So Cal casino rolls dice on craps game change

Mar 11, 2003 2:42 AM

A San Diego casino is rolling the dice by eliminating them from the craps world.

"Step right up and join us at Carde Craps," said Joe DeRosa, general manager of Fantasy Springs Casino in Indio, Calif. "It’s craps played with cards.

Carde Craps is offered only at Fantasy Springs and not the other tribal casinos in the Coachella Valley, most notably Pechanga.

The new form of craps was invented at Casino Pauma in San Diego, according to the Palm Desert Sun. The game uses 73 playing cards made up of 12 decks numbered ace to 6 plus a joker. The cards are place into a continuous-shuffling shoe and emerge randomly.

Carde Craps is played at the Indio casino every Friday, Saturday and Sunday starting at 6 p.m. The game lasts until there are no more players.

"It’s a 6-to-10 week process for a dealer to learn the game because there are several hundred betting options they’ve got to learn," DeRosa said. Each game requires three dealers and one supervisor, with the same craps terminology applied.

"We’re starting to have regulars at Carde Craps," said Lenny Sniegowski, who has been dealing craps for 34 years. "We work very hard to be able to call all of our guests by name."

The betting is identical to the regular dice game with the addition that one can place a 40-1 wager that the joker will appear and a 14-1 bet that the drawn cards will be of the same suit.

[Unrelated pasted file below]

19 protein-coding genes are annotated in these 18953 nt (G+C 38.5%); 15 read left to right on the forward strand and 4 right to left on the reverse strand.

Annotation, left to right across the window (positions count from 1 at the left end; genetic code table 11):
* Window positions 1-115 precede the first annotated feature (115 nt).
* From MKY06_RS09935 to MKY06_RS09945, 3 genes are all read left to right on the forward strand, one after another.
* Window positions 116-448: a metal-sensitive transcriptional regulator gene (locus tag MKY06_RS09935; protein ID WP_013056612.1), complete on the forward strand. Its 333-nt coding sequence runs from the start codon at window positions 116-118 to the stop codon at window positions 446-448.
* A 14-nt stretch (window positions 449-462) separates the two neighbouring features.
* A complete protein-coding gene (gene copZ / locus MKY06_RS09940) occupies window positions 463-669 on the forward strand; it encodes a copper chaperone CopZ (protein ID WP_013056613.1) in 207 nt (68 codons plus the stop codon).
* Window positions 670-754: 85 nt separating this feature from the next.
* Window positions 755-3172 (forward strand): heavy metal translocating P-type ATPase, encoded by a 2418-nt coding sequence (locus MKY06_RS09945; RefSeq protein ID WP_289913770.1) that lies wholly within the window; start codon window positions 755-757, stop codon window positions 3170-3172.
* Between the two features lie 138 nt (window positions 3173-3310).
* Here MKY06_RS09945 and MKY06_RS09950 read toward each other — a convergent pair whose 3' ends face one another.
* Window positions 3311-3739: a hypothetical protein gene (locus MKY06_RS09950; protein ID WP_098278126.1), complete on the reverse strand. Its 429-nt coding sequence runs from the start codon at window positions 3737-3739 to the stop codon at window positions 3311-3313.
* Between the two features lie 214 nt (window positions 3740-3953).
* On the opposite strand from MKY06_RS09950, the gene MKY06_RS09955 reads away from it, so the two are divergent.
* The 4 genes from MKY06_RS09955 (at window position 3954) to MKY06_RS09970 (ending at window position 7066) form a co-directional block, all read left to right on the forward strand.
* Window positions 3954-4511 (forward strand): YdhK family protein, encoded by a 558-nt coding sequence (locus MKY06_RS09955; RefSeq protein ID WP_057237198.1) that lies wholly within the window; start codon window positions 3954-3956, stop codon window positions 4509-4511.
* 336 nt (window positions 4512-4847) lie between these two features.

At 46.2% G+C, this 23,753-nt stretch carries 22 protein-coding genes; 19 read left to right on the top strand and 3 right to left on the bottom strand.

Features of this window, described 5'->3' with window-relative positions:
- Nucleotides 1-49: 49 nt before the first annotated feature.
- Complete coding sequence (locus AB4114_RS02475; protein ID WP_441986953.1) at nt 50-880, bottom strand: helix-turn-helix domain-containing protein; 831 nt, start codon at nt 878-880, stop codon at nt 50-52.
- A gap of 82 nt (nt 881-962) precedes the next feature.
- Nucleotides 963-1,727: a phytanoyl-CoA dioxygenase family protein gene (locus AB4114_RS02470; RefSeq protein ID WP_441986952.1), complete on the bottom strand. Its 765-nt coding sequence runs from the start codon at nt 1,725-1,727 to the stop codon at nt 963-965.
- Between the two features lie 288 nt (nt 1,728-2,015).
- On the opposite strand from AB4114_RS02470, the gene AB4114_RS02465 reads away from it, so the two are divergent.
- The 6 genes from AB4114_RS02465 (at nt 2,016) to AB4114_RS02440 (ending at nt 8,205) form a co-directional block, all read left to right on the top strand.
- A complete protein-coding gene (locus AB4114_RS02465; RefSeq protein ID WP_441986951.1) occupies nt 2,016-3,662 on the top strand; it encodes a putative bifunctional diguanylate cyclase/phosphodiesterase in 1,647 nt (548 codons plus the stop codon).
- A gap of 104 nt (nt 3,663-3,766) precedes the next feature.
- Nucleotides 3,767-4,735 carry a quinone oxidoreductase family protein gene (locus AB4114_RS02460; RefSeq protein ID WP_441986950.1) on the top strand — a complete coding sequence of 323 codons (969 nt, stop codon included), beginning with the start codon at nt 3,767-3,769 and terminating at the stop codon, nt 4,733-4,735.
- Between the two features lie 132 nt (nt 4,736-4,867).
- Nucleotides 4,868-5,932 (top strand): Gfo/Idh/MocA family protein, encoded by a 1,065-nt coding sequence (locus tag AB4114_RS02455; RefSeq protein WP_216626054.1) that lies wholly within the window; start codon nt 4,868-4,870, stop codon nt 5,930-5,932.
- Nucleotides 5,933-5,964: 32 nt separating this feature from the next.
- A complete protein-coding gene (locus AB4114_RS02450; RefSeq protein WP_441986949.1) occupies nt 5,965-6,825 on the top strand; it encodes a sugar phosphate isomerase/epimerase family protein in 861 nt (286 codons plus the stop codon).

Carde Craps is a way around the 1999 compact between the California Indian tribes and the state, which prohibits wheeled (roulette) and dice (craps) games. The compact only allows banked card games.

N.C. gaming possible

Harrah’s Cherokee Casino could offer Las Vegas-style gambling if proposed legislation passes the North Carolina Âí­General Assembly.

The Asheville (N.C.) Citizen-Times reports that the bill, introduced last week, would allow "casino nights" to raise money for the state. Under the plan, participants could play games such as roulette, blackjack and poker with no bet greater than $10. Slot machines would be prohibited.

"That doesn’t give us the power to expand our gaming," said Bob Blankenship, chairman of the Cherokee Tribal Council. "We have to have an agreement with the state. We would like to have the ability with other (casino) enterprises."

The North Carolina Family Policy Council, a Raleigh-based research organization, opposes the new bill on the grounds that it would further legalize gambling in the state.

Iowa giving $ back

The Iowa Racing and Gaming Commission reported last week that the state’s casino industry generated $795 million last year.

The Des Moines Register reported that, according to Commission figures, Iowa’s gambling boats and three racetrack casinos paid salaries, wages and benefits totaling $230 million.

Purchases of food, gambling equipment and other supplies comprised an addition $251 in spending. From that figure, 77 percent was paid to Iowa vendors.

During the past state budget year, Iowa’s riverboats and racetrack casinos pulled in a record $960 million in gross revenues. The average gambler lost $48 per visit.